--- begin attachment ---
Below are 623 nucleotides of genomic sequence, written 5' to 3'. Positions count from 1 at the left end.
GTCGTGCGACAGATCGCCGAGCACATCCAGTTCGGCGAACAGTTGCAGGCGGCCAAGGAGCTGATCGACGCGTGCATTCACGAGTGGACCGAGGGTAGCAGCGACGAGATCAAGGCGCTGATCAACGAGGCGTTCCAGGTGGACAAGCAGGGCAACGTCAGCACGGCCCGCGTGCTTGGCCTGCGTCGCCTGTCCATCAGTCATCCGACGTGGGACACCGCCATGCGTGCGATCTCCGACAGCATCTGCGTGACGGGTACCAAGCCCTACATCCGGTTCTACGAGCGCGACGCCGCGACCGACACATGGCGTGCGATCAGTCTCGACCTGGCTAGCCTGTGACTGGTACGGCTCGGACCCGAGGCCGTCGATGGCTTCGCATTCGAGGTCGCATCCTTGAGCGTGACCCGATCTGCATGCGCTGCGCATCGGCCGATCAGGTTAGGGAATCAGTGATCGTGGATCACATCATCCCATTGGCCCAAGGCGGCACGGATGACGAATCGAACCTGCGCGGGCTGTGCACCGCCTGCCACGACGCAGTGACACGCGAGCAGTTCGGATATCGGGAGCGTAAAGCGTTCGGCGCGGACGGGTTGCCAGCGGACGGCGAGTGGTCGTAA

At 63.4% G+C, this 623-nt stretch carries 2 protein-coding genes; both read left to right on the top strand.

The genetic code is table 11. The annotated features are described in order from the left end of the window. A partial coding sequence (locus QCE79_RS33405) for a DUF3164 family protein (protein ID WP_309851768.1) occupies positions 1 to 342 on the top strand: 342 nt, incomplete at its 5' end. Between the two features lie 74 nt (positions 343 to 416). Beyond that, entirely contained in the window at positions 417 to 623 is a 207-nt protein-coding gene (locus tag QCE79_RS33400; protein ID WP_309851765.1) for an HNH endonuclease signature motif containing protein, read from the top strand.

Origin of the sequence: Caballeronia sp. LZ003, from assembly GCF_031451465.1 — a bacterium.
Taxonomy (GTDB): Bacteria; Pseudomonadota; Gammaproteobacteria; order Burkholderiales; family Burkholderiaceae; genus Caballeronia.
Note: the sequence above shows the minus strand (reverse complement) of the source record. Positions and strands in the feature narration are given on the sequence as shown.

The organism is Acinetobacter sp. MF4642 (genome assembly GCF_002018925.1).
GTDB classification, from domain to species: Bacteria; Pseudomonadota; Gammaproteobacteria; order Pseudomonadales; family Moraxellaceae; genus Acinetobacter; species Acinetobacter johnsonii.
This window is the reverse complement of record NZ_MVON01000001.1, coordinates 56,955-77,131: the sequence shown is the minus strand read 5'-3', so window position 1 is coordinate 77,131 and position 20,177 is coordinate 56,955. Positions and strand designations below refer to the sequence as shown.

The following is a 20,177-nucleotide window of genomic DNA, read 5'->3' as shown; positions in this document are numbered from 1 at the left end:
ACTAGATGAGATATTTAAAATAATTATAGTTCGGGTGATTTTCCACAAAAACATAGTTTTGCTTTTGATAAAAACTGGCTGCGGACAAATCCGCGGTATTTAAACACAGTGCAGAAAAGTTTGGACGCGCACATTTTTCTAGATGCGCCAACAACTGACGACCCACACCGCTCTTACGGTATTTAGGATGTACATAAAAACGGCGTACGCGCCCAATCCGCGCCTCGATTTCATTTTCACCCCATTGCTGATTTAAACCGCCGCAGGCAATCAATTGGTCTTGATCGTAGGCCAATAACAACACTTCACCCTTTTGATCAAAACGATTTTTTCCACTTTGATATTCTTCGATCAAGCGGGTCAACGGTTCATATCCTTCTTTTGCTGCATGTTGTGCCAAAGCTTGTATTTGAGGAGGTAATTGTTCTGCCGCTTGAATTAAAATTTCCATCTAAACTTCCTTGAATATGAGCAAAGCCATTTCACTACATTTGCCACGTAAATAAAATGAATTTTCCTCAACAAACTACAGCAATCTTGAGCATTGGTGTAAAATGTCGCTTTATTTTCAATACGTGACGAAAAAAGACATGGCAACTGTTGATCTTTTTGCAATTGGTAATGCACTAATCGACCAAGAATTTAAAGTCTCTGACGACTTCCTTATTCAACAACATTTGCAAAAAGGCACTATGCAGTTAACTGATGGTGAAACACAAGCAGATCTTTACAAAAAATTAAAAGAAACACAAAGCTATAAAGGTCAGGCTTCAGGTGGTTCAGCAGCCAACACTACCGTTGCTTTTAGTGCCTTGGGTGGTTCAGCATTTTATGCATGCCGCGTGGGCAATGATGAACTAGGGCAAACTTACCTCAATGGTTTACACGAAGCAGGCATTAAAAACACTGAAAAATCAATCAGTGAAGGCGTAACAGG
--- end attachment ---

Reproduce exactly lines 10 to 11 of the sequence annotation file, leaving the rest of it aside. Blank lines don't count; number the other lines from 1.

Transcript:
This window is the reverse complement of record NZ_MVON01000001.1, coordinates 56,955-77,131: the sequence shown is the minus strand read 5'-3', so window position 1 is coordinate 77,131 and position 20,177 is coordinate 56,955. Positions and strand designations below refer to the sequence as shown.

The following is a 20,177-nucleotide window of genomic DNA, read 5'->3' as shown; positions in this document are numbered from 1 at the left end: